I was thrown from a horse which hurt my side badly. I dropped a pistol and was shot through my right arm, smashing the bone. This wasn’t well before I thrust a big pin into my foot. I could have died from blood poisoning. In this case, I had only one foot and one hand left to help me around on my crutches.

I’ve never had a fight in my life but always was willing to measure up with my mates in a sportsman-like way to decide our ability, with no desire to injure or to be injured having grown cautious from experience. I lay the loss of my hand and other accidents to having lost my eye, as I couldn’t see my danger in that side and later was run over by a heavy team from the same cause.

I went to school three or four months of the year. I worked on our small farm and neighboring farms, and in Camden until I was about 19 years old. I then went to the Castine State Normal School, where I graduated in 1874. While I was attending this school, and afterward, I taught winters in about 16 towns in 10 years.

I taught singing and writing schools evenings. During vacations I worked haying, farming, carpentering and at any work that I could get. The principal of the Normal School found me proficient enough in vocal music to give me the primary class in music.

I taught while there, earning enough by being economical with vacation work and teaching to pay my own way. The first money I earned at $15 a month with Cal Joe Fry Hall. He offered me the money to go the school. I thanked him for his interest in me, and told him that I had saved money enough to go to Castine.

During the summer I also went mackerel fishing. I became proficient enough to go “high lining” on my last two trips. My best catch with handline was 10 “stave barrels” in one day, and that was in a fourth-class berth. Eben Loveland, our first hand, caught 11 barrels at the same time.

By working at these different occupations I managed to get a little money ahead, and finally, after seeing some of Gaskell’s fine penmanship, I went to his college at Manchester, N.H. He gave me praise, and said I had a fortune in my left hand, and that he made as much money in advertising me as he did from learning from his Compendium.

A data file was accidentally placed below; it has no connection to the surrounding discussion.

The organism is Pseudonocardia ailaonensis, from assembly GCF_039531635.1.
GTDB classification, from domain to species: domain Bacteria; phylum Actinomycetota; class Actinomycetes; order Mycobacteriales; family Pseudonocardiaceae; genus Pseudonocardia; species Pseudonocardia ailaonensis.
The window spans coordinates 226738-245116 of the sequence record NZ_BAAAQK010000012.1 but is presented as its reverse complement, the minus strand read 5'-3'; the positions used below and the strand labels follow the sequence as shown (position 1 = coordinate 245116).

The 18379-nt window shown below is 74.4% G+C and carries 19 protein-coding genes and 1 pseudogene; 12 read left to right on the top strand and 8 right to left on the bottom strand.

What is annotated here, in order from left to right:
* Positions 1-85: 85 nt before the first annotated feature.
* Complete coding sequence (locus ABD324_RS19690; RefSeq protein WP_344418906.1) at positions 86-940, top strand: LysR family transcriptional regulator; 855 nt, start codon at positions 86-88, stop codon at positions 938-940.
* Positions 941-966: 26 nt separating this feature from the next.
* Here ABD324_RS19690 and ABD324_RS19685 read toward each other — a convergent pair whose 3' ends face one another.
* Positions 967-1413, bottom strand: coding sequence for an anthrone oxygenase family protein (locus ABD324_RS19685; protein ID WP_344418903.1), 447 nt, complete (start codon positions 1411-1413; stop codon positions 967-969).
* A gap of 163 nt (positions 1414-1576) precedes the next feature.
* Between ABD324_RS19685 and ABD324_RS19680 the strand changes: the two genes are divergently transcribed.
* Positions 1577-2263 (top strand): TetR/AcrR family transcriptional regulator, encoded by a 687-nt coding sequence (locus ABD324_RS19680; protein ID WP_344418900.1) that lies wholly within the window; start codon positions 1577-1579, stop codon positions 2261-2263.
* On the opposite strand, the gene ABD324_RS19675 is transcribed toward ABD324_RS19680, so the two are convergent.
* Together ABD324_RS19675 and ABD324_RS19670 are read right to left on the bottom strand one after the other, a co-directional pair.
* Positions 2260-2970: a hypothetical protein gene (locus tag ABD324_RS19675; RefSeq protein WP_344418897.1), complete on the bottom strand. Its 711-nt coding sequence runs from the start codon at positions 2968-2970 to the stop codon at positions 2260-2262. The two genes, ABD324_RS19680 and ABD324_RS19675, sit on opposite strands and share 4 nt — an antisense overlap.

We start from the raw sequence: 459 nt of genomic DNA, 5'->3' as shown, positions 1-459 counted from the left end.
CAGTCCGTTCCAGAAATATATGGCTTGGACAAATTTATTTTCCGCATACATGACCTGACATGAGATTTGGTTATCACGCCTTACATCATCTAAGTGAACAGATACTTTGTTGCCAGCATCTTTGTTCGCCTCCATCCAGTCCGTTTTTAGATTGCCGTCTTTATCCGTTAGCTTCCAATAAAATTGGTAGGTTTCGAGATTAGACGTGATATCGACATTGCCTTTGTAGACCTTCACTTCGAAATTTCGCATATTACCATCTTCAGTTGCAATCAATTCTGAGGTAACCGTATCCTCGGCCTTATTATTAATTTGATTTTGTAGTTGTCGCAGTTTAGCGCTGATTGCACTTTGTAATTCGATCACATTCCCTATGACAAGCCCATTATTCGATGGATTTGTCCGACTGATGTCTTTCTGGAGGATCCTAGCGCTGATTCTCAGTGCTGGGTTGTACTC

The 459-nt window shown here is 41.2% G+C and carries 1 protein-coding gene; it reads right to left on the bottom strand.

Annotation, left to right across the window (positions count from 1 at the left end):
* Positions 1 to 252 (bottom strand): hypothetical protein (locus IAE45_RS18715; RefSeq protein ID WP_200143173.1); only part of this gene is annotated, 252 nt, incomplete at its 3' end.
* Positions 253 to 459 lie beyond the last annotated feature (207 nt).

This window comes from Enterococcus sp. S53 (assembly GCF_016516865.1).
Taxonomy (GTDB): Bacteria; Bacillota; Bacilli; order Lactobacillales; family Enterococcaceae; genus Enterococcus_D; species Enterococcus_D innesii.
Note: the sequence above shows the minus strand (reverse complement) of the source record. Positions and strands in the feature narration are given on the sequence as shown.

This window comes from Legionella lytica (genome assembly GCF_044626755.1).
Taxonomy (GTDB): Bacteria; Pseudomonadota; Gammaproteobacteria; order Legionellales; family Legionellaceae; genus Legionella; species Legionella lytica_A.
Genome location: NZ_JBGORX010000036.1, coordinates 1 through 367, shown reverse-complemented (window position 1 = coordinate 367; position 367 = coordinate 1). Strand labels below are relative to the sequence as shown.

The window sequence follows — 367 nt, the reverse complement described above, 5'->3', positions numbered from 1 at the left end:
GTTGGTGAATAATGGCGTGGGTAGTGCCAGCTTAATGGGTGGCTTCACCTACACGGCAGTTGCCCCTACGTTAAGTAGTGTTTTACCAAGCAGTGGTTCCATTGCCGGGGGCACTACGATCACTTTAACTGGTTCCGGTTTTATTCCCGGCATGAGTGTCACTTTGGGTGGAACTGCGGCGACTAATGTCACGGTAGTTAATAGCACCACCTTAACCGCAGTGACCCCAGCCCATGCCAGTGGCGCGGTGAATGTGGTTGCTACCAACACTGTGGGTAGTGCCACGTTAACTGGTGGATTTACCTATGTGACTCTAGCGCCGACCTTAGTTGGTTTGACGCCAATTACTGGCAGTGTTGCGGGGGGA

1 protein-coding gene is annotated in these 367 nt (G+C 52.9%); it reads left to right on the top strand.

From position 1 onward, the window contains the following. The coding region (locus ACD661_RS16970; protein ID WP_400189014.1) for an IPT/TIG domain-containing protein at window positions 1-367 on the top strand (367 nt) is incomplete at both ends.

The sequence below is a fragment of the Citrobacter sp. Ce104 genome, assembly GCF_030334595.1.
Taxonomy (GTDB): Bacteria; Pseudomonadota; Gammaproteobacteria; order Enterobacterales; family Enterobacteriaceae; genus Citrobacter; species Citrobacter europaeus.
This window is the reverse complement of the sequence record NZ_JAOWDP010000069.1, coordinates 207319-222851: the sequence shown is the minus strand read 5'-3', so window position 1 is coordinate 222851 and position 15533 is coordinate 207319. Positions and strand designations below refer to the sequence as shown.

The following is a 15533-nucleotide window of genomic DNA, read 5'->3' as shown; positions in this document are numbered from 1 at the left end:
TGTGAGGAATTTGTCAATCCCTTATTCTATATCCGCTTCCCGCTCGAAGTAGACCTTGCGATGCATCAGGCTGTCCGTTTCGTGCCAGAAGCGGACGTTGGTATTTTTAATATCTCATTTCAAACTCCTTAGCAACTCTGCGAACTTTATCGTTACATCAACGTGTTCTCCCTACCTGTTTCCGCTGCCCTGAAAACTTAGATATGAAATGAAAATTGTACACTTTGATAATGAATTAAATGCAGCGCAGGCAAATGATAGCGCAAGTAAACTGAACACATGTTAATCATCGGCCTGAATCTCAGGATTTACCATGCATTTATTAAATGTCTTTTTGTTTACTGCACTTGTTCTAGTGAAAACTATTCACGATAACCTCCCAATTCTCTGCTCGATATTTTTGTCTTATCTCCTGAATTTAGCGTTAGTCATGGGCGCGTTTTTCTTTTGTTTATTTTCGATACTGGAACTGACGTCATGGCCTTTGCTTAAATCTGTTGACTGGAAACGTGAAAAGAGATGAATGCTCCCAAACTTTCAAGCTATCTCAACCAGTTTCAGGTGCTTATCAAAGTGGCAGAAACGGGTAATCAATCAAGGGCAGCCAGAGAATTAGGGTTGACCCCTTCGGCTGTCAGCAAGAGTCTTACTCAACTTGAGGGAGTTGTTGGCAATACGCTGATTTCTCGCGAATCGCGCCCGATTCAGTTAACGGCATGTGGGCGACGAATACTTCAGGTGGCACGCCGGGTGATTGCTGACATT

After publishing my portrait and a write-up in a daily paper, he conceived the idea of publishing them in his Gazette. It was an incentive to thousands, many of whom became prominent penmen, but I was before them. I have outlasted nearly all of them, and probably have done more practical penmanship than any living man — yes, any two, for that matter — ever did.

None believed that a left-handed man could do it. The secret of it was that I used the muscle or forearm instead of fingers. By that means I could do the heaviest work and still retain my writing. The leading penmen laughed at it, but I have taught right-handed persons with my method and had wonderful success.

Mr. Gaskell considered me the best left-hand writer in the United States. He said that the most interesting part of this writing is that I turned the paper round until the ruled lines are vertical, the head of the sheet being by my right hand, then turned the left side of my body toward the desk, and wrote down the vertical lines toward my body.

Mr. Gaskell told a reporter, “When completed, the sheet is turned round and the letter is found in the ordinary shape and with all the letters sloped as if written by a right-handed person. Mr. Young is a young gentleman of education, and has been a successful teacher in Maine. He unhesitatingly declares the elegances of his penmanship is entirely attributable to his study of Gaskell’s Compendium. He has only been about a week a student at the business college.”

Now after 50 years, they are trying to teach penmanship all over. But they don’t get at it as I did and still do, for I can duplicate anything done with the pen.

At 70 years of age, I can do 200 diplomas in a day, what it took three of us — A. R. Dunton, myself and an assistant — to do in two days, and I have been an invalid for six years. I have lost 80 pounds in weight. So much for my practical work.

I was gifted with fine eyesight, being able to write the Lord’s Prayer six times on a silver half dime.

I was also gifted with a fine constitution from my New England Yankee parents of which there were none better, being able to do all that pertained to our primitive mode of living, having to farm, carpenter, spin, weave, knit, cook, wash and make nearly everything we need in the first years of my life.